Undergraduate Courses Taught:
- CST 207 Interpersonal Communication
- CST 300 Communication Theory
- CST 407 Gender and Communication
- CST 460 European Intercultural Communication
- CST 499 Senior Capstone Seminar in Communication
Combined Courses Taught:
- CST 502 Semiotics (Undergrads and Grad Students)
Graduate Courses Taught:
- CST 612 Seminar in Feminist Rhetorical Criticism
- CST 601 Communication Theory
- CST 659 Communication and Gendered Communities
My primary research agenda is tied to interdisciplinary interests in communication and feminist theory. I am pursuing an integrated research agenda that I call the Woman's Voice Project. The general research question is: How do women find public voice in the contemporary world? In my research, I have looked for answers to this question through the examination of women as public speakers and actors; through the implications of feminist critical thinking in classroom pedagogy; and through an extensive mapping of feminist rhetorical theory and criticism. I am also a first ladies scholar with a specialty in Jacqueline Kennedy, and I am currently writing a book on Mrs. Kennedy's rhetorical activities. This research examines notions of first ladies as communicators in the ambiguous space of public and private life where her role is not defined. I would argue that knowledge of women as communicators helps us to understand the way people survive in human society. The social, political, economic, cultural, and communicative implications we glean from this knowledge are invaluable.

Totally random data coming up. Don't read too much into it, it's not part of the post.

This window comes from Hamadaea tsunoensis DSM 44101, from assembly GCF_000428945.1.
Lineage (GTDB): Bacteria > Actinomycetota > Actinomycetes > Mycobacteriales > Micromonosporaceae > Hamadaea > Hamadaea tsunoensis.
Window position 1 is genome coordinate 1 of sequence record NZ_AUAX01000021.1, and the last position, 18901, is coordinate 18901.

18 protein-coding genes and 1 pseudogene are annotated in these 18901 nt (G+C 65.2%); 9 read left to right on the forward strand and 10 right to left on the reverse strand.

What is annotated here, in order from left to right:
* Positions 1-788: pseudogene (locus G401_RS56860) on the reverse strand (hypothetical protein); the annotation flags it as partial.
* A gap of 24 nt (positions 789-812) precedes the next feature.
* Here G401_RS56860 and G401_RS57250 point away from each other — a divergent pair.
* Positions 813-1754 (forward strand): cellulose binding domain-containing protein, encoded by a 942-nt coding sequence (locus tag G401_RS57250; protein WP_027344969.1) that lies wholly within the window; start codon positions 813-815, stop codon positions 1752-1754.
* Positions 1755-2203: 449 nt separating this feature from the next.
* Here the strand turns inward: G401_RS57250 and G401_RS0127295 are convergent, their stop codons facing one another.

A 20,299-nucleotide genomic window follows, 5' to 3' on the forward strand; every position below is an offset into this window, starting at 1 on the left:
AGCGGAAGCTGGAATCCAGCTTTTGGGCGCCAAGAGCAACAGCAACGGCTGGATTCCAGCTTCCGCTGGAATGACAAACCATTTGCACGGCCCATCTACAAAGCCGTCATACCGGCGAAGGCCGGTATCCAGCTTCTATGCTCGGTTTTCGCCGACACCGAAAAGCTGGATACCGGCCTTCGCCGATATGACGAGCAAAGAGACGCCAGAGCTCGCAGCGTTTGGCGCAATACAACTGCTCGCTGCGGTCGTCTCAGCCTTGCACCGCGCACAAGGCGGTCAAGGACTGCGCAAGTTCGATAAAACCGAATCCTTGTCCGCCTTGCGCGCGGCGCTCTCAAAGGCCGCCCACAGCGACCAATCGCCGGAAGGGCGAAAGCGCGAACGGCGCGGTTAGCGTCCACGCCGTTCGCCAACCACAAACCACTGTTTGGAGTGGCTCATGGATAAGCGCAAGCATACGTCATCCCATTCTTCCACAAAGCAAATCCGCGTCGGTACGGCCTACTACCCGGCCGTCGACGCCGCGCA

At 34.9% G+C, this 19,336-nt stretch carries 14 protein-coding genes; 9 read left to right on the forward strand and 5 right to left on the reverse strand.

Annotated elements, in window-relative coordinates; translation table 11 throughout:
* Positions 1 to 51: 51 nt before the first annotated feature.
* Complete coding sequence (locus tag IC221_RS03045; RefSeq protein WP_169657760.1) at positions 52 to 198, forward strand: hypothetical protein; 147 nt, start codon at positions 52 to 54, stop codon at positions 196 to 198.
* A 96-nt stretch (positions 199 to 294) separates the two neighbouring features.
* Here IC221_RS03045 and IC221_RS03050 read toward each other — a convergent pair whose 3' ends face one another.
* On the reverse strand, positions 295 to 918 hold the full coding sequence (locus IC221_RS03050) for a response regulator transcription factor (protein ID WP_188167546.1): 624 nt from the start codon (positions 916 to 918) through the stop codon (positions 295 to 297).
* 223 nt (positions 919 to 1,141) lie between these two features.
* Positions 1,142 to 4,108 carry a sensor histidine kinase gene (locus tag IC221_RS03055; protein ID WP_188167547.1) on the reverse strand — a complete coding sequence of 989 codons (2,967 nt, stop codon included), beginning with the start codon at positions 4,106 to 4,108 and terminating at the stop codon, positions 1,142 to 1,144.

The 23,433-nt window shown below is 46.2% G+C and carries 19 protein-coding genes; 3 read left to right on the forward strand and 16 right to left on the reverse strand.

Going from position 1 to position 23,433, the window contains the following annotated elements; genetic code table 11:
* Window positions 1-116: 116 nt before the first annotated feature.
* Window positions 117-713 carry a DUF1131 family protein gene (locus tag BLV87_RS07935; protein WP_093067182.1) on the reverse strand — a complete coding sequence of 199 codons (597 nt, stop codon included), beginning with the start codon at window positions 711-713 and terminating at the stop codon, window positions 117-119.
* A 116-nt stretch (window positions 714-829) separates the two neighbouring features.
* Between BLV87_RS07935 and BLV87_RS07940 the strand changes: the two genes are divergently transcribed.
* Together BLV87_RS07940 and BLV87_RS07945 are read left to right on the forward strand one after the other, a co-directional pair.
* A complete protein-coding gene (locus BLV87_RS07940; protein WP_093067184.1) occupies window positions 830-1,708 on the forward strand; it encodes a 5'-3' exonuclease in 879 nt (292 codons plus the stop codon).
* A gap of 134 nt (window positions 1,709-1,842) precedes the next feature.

A secondary research interest lies within the dynamics of intercultural communication. I am interested in the differences and dialectics that create opportunity in various intercultural situations. I have explored this topic in my teaching and interaction in Northern, Central, and Southern Europe. I find metaphor and relational dialectics especially helpful as explanatory frameworks for my observations.
Publications to read:
Natalle, E.J. (2012). An American professor’s perspective on the dialectics of teaching interpersonal communication in the Swedish classroom. International Journal of Teaching and Learning in Higher Education, 24(2), 168-179.
Natalle, E.J. (2008). Teaching interpersonal communication: Resources and readings. Boston: Bedford/St. Martin's.
Natalle, E.J. (2004). Jacqueline Kennedy: The rhetorical construction of Camelot. In M.M. Wertheimer(Ed.), Inventing a voice: The rhetoric of American first ladies of the Twentieth Century (pp. 243-271). Lanham, MD: Rowman & Littlefield Publishers.
Ryan, K., & Natalle, E.J. (2001). Fusing horizons: Standpoint hermeneutics and invitational rhetoric. Rhetoric Society Quarterly, 31, 69-90.
Natalle, E.J., Papa, M.J., & Graham, E.E. (1994). Feminist philosophy and the transformation of organizational communication. In B. Kovacic (Ed.),New approaches to organizational communication (pp. 245-270). Albany: SUNY Press.
Natalle, E.J. (1985). Feminist theatre: A study in persuasion. Metuchen, NJ: Scarecrow